lnu.sePublications
Change search
Refine search result
1 - 4 of 4
CiteExportLink to result list
Permanent link
Cite
Citation style
  • apa
  • harvard1
  • ieee
  • modern-language-association-8th-edition
  • vancouver
  • Other style
More styles
Language
  • de-DE
  • en-GB
  • en-US
  • fi-FI
  • nn-NO
  • nn-NB
  • sv-SE
  • Other locale
More languages
Output format
  • html
  • text
  • asciidoc
  • rtf
Rows per page
  • 5
  • 10
  • 20
  • 50
  • 100
  • 250
Sort
  • Standard (Relevance)
  • Author A-Ö
  • Author Ö-A
  • Title A-Ö
  • Title Ö-A
  • Publication type A-Ö
  • Publication type Ö-A
  • Issued (Oldest first)
  • Issued (Newest first)
  • Created (Oldest first)
  • Created (Newest first)
  • Last updated (Oldest first)
  • Last updated (Newest first)
  • Disputation date (earliest first)
  • Disputation date (latest first)
  • Standard (Relevance)
  • Author A-Ö
  • Author Ö-A
  • Title A-Ö
  • Title Ö-A
  • Publication type A-Ö
  • Publication type Ö-A
  • Issued (Oldest first)
  • Issued (Newest first)
  • Created (Oldest first)
  • Created (Newest first)
  • Last updated (Oldest first)
  • Last updated (Newest first)
  • Disputation date (earliest first)
  • Disputation date (latest first)
Select
The maximal number of hits you can export is 250. When you want to export more records please use the Create feeds function.
  • 1.
    Goldhahn, Joakim
    Linnaeus University, Faculty of Arts and Humanities, Department of Cultural Sciences.
    On unfolding present and past (rock art) worldings2019In: Time & Mind, ISSN 1751-696X, E-ISSN 1751-6978, Vol. 12, no 2, p. 63-77Article in journal (Refereed)
    Abstract [en]

    This paper is set out to unfold present and past (rock art) ontologies or 'worldings'. It aims to present different modes of identifications, and the often intricate relationships between humans and other-than-humans from a relational perspective, with the hope of challenging our western perception of the world. It presents some thoughts on how different ontologies are unfolded through artworks and material culture, and how these worldings differ from one another.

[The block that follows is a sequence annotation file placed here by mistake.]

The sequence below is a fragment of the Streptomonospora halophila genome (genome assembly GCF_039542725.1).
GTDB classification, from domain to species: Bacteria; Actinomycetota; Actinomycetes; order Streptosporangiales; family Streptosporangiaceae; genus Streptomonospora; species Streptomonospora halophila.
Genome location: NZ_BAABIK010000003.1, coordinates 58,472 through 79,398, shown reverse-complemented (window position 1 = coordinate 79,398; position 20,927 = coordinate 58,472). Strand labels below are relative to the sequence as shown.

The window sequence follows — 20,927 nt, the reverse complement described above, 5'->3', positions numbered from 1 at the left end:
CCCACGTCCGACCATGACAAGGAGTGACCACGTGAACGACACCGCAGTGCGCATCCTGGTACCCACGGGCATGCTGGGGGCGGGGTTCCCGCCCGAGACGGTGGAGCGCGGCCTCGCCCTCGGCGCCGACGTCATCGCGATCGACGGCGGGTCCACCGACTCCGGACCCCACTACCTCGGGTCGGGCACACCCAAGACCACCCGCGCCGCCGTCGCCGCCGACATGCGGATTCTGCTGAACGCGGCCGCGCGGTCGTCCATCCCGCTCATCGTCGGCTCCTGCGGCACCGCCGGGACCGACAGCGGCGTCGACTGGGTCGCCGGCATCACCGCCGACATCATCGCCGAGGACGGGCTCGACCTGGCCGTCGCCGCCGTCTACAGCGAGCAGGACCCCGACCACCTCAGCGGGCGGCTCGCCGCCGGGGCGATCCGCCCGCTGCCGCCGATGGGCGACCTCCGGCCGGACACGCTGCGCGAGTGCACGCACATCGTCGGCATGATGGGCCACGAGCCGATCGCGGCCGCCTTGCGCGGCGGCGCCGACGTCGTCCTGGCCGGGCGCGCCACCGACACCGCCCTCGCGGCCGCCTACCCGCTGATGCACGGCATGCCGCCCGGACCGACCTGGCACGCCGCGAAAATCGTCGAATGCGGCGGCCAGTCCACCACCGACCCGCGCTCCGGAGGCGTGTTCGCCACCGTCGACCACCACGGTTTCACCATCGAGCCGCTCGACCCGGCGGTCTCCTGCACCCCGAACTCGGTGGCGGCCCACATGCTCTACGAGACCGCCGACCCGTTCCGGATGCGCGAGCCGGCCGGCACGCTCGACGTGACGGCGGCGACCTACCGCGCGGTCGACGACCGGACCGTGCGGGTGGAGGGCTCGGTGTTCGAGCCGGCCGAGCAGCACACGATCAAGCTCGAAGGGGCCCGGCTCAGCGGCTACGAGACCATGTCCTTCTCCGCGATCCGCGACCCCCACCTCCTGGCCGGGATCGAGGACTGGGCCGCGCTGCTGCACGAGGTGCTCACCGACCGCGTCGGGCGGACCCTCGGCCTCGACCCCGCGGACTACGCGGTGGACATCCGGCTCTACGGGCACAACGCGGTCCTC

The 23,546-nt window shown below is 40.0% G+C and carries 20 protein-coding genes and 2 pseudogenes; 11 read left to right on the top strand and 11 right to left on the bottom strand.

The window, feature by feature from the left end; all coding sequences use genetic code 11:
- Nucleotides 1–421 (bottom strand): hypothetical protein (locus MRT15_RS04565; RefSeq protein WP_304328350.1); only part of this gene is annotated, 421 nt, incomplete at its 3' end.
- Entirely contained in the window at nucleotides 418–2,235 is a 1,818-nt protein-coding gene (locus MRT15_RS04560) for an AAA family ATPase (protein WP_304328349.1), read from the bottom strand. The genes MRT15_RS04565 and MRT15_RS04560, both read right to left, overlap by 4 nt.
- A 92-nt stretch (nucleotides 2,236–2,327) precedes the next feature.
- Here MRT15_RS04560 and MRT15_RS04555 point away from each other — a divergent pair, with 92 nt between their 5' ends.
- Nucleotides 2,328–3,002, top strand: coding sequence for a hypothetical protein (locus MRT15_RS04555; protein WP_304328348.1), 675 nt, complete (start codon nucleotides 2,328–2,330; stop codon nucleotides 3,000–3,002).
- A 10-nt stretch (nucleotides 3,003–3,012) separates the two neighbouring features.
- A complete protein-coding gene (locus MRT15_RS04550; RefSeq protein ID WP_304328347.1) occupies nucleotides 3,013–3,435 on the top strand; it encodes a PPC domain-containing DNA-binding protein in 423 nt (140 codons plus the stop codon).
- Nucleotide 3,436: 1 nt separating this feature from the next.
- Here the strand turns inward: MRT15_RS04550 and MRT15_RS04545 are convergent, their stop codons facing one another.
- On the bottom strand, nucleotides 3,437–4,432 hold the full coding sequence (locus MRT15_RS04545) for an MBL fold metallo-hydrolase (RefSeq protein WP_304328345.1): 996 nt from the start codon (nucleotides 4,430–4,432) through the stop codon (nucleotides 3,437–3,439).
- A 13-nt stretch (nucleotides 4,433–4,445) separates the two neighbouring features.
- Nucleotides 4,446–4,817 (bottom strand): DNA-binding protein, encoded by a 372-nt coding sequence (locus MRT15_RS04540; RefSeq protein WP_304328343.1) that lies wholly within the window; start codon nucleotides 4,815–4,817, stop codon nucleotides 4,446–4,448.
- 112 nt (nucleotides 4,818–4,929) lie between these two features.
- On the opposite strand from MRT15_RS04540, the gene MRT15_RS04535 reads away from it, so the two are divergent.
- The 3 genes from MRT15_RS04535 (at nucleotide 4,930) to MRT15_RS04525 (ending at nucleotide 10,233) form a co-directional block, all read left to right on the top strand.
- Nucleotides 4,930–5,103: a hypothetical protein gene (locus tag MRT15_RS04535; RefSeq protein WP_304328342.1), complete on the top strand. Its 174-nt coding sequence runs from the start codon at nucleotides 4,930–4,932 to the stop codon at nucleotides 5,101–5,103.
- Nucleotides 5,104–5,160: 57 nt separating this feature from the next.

• 2.
    Goldhahn, Joakim
    Linnaeus University, Faculty of Arts and Humanities, Department of Cultural Sciences.
    Rock art worldings2019In: Time & Mind, ISSN 1751-696X, E-ISSN 1751-6978, Vol. 12, no 3, p. 165-167Article in journal (Refereed)
  • 3.
    Holtorf, Cornelius
    University of Kalmar, School of Human Sciences.
    Review of J. Hines (2004) Voices in the past. English Literature and Archaeology2008In: Time & Mind, ISSN 1751-696X, E-ISSN 1751-6978, Vol. 1, no 1, p. 113-116Article, book review (Other academic)
  • 4.
    Lund, Cajsa S.
    Linnaeus University, Faculty of Arts and Humanities, Department of Cultural Sciences. The European Music Archaeology Project EMAP, Sweden.
    Ringing stones in Sweden in the past and present: some reflections2019In: Time & Mind, ISSN 1751-696X, E-ISSN 1751-6978, Vol. 12, no 1, p. 33-44Article in journal (Refereed)
    Abstract [en]

    This paper addresses the archaeoacoustic subject of ringing rocks, chiefly from a Swedish perspective. Comprehensive and methodological studies on ringing stones in Sweden were not begun until the early 2000s, in the first instance by researchers at Uppsala University. An ongoing survey of ringing stones in Sweden carried out by the present author has thus far resulted in 41 such, indeed, timeless percussion instruments, as we might refer to them. This paper also discusses the use and function of ringing stones in both music-archaeological and ethno-musicological perspectives.

1 - 4 of 4
CiteExportLink to result list
Permanent link
Cite
Citation style
  • apa
  • harvard1
  • ieee
  • modern-language-association-8th-edition
  • vancouver
  • Other style
More styles
Language
  • de-DE
  • en-GB
  • en-US
  • fi-FI
  • nn-NO
  • nn-NB
  • sv-SE
  • Other locale
More languages
Output format
  • html
  • text
  • asciidoc
  • rtf